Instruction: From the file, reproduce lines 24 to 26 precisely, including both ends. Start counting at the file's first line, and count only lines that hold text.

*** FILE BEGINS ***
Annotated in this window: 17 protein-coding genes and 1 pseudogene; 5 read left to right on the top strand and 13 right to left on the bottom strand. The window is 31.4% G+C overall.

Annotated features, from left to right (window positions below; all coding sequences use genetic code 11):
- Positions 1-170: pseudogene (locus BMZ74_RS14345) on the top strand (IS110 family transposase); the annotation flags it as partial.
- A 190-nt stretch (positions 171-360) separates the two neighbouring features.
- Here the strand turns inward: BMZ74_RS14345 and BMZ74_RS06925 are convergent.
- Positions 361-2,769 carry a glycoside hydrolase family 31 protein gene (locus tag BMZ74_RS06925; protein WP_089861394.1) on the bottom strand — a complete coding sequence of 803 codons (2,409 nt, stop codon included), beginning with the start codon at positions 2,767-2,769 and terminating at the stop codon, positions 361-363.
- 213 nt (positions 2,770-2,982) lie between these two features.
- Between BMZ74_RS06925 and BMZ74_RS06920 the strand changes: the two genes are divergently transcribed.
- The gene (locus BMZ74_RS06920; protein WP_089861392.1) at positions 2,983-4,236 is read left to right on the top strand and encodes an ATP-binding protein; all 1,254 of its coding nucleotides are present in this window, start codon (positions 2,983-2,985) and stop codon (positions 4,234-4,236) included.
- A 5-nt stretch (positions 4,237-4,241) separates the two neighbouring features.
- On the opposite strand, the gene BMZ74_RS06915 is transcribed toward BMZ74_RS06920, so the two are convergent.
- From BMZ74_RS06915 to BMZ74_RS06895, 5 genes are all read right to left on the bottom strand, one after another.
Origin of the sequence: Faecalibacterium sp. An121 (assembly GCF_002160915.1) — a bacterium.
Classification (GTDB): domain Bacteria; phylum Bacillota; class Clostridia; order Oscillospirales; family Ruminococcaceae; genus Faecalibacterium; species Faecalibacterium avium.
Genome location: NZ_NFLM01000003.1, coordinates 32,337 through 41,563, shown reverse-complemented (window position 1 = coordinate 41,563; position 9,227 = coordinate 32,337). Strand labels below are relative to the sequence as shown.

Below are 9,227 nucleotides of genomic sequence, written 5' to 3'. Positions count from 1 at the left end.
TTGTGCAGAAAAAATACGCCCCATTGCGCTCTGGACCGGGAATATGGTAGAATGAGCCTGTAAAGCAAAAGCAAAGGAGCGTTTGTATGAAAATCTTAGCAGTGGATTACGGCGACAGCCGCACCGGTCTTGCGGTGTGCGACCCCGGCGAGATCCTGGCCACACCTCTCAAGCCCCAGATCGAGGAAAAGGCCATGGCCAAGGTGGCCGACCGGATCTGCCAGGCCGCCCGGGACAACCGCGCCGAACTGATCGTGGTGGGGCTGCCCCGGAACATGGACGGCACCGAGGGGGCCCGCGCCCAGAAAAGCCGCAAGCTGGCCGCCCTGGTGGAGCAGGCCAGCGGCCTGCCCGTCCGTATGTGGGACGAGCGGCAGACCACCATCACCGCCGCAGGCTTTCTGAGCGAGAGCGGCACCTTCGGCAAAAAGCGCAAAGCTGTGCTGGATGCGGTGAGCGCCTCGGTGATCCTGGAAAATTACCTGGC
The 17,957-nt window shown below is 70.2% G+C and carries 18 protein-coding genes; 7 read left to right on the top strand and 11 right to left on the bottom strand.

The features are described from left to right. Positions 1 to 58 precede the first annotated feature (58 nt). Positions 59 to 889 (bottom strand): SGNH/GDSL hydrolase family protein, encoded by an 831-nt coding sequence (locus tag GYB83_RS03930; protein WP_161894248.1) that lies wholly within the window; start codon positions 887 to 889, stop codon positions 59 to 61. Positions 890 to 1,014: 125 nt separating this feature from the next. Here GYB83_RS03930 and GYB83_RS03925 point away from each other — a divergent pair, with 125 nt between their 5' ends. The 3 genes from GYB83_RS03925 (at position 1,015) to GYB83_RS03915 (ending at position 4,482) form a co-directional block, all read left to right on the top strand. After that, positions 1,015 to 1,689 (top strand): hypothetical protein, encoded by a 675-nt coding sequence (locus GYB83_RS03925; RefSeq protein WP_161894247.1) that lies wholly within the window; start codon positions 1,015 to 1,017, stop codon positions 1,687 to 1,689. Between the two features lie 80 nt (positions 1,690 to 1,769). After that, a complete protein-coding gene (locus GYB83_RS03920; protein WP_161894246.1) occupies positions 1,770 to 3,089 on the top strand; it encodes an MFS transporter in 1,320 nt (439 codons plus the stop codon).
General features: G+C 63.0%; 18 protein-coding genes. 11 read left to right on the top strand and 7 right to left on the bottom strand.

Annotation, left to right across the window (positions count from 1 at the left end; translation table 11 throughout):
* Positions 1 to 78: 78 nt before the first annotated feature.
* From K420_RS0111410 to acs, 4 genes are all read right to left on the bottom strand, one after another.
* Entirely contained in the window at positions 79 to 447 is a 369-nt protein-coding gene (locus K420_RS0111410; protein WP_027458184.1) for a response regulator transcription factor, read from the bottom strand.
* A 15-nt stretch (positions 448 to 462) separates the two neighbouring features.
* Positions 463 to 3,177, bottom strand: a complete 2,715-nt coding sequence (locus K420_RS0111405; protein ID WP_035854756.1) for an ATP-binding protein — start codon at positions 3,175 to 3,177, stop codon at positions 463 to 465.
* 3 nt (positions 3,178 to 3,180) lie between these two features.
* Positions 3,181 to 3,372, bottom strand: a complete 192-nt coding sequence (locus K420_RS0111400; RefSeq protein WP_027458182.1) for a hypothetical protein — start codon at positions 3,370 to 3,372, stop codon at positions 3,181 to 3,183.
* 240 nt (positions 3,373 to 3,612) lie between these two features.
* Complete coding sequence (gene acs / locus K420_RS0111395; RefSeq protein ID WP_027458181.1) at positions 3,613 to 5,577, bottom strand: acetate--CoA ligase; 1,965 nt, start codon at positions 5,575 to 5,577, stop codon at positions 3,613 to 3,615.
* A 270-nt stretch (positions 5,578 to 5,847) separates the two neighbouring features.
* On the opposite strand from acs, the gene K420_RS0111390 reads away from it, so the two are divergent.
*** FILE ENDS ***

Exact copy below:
* Entirely contained in the window at positions 79 to 447 is a 369-nt protein-coding gene (locus K420_RS0111410; protein WP_027458184.1) for a response regulator transcription factor, read from the bottom strand.
* A 15-nt stretch (positions 448 to 462) separates the two neighbouring features.
* Positions 463 to 3,177, bottom strand: a complete 2,715-nt coding sequence (locus K420_RS0111405; protein ID WP_035854756.1) for an ATP-binding protein — start codon at positions 3,175 to 3,177, stop codon at positions 463 to 465.